If the object itself contains the method pointer, which is not very memory-efficient, but may be cache-efficient, the call is easy:

 float area = myShape->computeArea (myShape);

A small object which fits in one cache line:

 typedef struct shape {
  float width;
  float height;
  struct shape* (*init) (struct shape* self);
  struct shape* (*printMe) (struct shape* self, FILE *output);
  float (*computeArea) (struct shape* self);
 } Shape;

Calling an embedded pointer in this way is risky. If the computeArea pointer is NULL, you'll get a segmentation fault. Notice also the use of myShape twice, which is tedious and harms readability.

We can make it safer using a macro:

 #define $(OBJ,METHOD,...) (OBJ && OBJ->METHOD ? OBJ->METHOD(OBJ, ##__VA_ARGS__):0)

Example method calls:

 float area = $(myShape, computeArea);
 $(myShape, printMe, stdout);
 $(myArray, append, myShape);

Using this macro, if the pointer is NULL, the result is 0 but there's no segmentation fault. Furthermore, it accepts methods with 0 or more parameters. Furthermore, the parameters are checked at compile-time.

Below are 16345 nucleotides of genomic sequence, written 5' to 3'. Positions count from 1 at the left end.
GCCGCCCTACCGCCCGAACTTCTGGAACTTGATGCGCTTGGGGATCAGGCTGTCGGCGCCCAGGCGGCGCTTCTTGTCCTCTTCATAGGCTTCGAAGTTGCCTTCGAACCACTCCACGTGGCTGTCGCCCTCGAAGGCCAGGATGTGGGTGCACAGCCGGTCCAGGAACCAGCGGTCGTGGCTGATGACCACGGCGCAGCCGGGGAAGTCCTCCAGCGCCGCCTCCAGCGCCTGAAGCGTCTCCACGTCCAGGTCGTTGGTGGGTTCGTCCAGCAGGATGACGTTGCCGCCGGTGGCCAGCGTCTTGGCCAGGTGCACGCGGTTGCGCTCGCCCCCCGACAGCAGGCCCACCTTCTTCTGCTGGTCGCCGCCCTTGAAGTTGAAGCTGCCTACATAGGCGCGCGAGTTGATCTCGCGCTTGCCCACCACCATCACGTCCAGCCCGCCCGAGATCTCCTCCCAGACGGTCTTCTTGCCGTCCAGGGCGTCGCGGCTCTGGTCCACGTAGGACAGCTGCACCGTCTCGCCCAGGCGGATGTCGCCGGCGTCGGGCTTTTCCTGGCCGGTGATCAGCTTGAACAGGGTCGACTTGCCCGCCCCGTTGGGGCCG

However ideally, each object struct would be as small as possible and contain only a pointer to the class's struct where all method pointers reside.

Imagine you will have 1,000,000,000 objects and you will understand why OOP languages are getting pushback from some e.g. game programmers.

Let's put methods pointers into a class struct.

If each object contains methods pointers that are common to all instances of its class, that's very wasteful.

The more memory-efficient approach is to put a pointer to a class struct in each instance object, i.e. the is_a pointer, and the class struct contains all method pointers.

 typedef struct shapeClass {
  ObjectClass *parent_class;
  char *name;
  struct shape* (*init) (struct shape* self);
  struct shape* (*printMe) (struct shape* self, FILE *output);
  float (*computeArea) (struct shape* self);
 } ShapeClass;
 //
 typedef struct shape {
  ShapeClass *is_a;
  // Parent class ivars go here.
  float width;
  float height;
 } Shape;